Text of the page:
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I'm trying to prove this statement:

Let $(X_0, \| \cdot \|_{X_0})$ and $(X_1, \|\cdot \|_{X_1})$ be Banach spaces and $(Y_0, \| \cdot \|_{Y_0})$ and $(Y_1, \|\cdot \|_{Y_1})$ normed spaces so that $X_0$ is a vector subspace of $Y_0$ and $X_1$ is a vector subspace of $Y_1$.

Further assume that $i_0: (X_0, \|\cdot\|_{X_0}) \rightarrow (Y_0, \|\cdot\|_{Y_0}),\; x \mapsto x$ and $i_1: (X_1, \|\cdot\|_{X_1}) \rightarrow (Y_1, \|\cdot\|_{Y_1}),\; x \mapsto x$ are continuous.

If $T \in L(Y_0, Y_1)$ so that $T(X_0) \subseteq X_1$, define $S: (X_0, \|\cdot\|_{X_0}) \rightarrow (X_1, \|\cdot\|_{X_1}), \;x \mapsto Tx$ and show that $S$ is continous.

Any ideas how to prove it?

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  • $\begingroup$ What are $X,Y$? $\endgroup$ Jan 5 '20 at 15:14
  • $\begingroup$ My bad. $T \in L (Y_0, Y_1)$ $\endgroup$ Jan 5 '20 at 15:17
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    $\begingroup$ That seems false to me. Are you sure $X_1$ only has a continuous inclusion into $Y_1$ and not a bi-lipschitz inclusion? (or the norm on $X_1$ is the restriction of the norm on $Y_1$) $\endgroup$
    – s.harp
    Jan 5 '20 at 16:49
  • $\begingroup$ I don't really understand what you mean. $i_0$ and $i_1$ are embeddings, $T$ is a linear and continuous operator from $Y_0$ onto $Y_1$. $\endgroup$ Jan 5 '20 at 17:05
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It is true (which seems surprising), being a direct application of the closed graph theorem.

If we have a continuous linear map $T:Y_0\to Y_1$ so that $T(X_0)\subseteq X_1$ denote with $T': X_0\to X_1$ the induced map. It is clearly linear and is a map between Banach spaces. We verify that it is has a closed graph and then by the closed mapping theorem it is continuous.

The condition you need to check is if $x_n\in X_0$ and $T'(x_n)\in X_1$ both converge in $X_0$ and $X_1$ respectively, that then $T'(\lim_n x_n) = \lim T'(x_n)$, where the limits are in $X_0$ and $X_1$ respectively. For this we will use $i_1\circ T' = T\circ i_0$.

So suppose the two limits are not the same, ie $T'(x_n)\overset{X_1}\to y$ and $x_n\overset{X_0}\to x$ with $T'(x)\neq y$. Then it follows that

$$i_1(T'(x)) = (T\circ i_0)(x) = \lim_n (T\circ i_0)(x_n)\neq i_1(y) = i_1(\lim_n T'(x_n)) = \lim_n (i_1\circ T')(x_n)=\lim_n (T\circ i_0)(x_n) $$ which is a contradiction.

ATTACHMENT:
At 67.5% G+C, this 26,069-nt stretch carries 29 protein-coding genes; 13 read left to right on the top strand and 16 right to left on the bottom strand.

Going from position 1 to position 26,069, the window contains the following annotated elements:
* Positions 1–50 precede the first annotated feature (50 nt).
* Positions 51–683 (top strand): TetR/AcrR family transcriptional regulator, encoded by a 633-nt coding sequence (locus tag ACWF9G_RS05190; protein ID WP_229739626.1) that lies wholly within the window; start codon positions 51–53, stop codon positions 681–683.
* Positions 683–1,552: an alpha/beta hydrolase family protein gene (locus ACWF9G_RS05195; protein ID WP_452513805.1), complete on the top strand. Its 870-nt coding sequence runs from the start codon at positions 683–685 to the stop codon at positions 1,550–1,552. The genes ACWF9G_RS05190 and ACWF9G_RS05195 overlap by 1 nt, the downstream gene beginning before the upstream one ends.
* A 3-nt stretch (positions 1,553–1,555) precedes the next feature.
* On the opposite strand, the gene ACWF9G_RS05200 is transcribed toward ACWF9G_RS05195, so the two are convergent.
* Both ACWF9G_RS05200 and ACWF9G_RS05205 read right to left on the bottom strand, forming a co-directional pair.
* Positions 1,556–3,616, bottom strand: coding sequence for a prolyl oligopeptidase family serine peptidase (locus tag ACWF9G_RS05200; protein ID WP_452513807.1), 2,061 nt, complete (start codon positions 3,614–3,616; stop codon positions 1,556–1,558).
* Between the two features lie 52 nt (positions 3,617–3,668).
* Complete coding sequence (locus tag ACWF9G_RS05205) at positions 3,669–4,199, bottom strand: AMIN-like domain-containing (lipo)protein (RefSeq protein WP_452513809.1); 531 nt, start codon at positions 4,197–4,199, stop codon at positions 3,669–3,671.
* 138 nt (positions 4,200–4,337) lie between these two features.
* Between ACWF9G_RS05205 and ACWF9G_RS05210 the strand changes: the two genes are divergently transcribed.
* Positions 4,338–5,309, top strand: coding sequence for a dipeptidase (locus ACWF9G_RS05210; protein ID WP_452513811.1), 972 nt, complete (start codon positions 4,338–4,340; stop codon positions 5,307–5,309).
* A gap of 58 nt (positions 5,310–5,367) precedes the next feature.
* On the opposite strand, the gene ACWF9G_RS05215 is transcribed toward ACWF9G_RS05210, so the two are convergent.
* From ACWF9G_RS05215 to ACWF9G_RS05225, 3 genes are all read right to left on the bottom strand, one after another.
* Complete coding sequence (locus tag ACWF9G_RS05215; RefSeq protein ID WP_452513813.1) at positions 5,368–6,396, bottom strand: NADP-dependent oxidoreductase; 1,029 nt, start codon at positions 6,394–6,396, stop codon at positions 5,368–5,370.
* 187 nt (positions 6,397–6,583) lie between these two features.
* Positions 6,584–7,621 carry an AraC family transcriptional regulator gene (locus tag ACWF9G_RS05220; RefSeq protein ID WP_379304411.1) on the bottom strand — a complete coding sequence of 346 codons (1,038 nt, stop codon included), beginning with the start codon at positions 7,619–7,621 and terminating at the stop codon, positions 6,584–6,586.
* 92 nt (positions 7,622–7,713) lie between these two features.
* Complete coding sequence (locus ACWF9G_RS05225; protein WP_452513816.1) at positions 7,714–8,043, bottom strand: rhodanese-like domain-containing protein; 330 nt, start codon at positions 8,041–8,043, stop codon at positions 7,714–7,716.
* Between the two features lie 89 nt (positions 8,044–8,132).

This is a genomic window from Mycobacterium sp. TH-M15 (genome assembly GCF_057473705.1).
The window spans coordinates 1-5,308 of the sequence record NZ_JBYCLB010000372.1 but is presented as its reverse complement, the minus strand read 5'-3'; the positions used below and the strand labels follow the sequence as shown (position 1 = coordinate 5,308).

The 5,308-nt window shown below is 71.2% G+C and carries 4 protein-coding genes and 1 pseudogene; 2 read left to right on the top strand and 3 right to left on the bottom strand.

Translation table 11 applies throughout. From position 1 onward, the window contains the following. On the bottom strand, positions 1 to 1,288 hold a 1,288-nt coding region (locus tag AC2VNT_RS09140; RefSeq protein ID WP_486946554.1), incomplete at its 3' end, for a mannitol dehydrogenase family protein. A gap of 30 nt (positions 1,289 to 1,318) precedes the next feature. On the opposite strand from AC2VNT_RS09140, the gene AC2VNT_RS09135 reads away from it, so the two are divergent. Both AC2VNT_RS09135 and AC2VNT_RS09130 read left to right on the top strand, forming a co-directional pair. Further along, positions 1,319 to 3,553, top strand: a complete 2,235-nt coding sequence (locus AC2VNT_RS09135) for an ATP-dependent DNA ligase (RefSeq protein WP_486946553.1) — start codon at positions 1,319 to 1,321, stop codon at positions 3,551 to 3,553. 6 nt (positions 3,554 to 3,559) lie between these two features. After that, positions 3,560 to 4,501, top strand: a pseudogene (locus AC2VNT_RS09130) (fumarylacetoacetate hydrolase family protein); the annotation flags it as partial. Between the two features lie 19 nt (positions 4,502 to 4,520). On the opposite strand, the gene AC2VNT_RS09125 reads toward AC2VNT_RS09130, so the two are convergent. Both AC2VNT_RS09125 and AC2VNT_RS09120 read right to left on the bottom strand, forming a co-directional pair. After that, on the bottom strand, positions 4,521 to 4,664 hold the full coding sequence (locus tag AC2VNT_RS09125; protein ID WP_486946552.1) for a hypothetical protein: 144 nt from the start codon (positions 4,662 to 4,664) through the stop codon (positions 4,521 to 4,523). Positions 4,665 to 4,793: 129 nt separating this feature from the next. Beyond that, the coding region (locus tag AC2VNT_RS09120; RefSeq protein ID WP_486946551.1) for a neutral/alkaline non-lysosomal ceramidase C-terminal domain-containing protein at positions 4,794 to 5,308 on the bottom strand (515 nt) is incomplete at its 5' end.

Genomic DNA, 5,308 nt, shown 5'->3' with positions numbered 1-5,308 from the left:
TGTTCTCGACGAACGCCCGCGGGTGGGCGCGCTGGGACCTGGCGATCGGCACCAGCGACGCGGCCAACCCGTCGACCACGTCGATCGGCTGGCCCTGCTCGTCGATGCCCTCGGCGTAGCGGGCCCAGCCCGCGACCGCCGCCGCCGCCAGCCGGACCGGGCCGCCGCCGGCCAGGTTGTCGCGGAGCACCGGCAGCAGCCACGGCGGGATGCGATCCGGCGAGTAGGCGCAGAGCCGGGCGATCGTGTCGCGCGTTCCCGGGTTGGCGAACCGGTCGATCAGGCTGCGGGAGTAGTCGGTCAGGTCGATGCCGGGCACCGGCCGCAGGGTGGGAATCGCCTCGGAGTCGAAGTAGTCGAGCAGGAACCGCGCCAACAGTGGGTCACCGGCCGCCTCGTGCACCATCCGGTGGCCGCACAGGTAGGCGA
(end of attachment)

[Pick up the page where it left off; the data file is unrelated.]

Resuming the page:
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  • $\begingroup$ Is $x_n \in X_0 $ ? $\endgroup$ Jan 5 '20 at 19:29
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    $\begingroup$ @s.harp Could you have a look at my follow-up question? math.stackexchange.com/questions/3498621/… I thought that I had a counterexample, but your proof looks very convincing and still I cannot find my mistake. $\endgroup$ Jan 5 '20 at 20:42
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    $\begingroup$ @SeverinSchraven RhysSteele has already pointed out an error in your example. In trying to find counter-examples I made almost exactly the same error (and a whole bunch of other ones too). In fact there are 3 deleted answers to this post describing counter examples, so really you are not alone in believing this statement must be false, only to be frustrated by some detail not working as expected in a counter-example! $\endgroup$
    – s.harp
    Jan 5 '20 at 23:59
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    $\begingroup$ @MathStudent yes, the sequence $x_n$ is in $X_0$, $i_0(x_n)$ is in $Y_0$, $T'(x_n)\in X_1$ and $i_1(T'(x_n))=T(i_0(x_n))\in Y_1$. That can be confusing, since I didn't write explicitly where the sequence must live. $\endgroup$
    – s.harp
    Jan 6 '20 at 0:00

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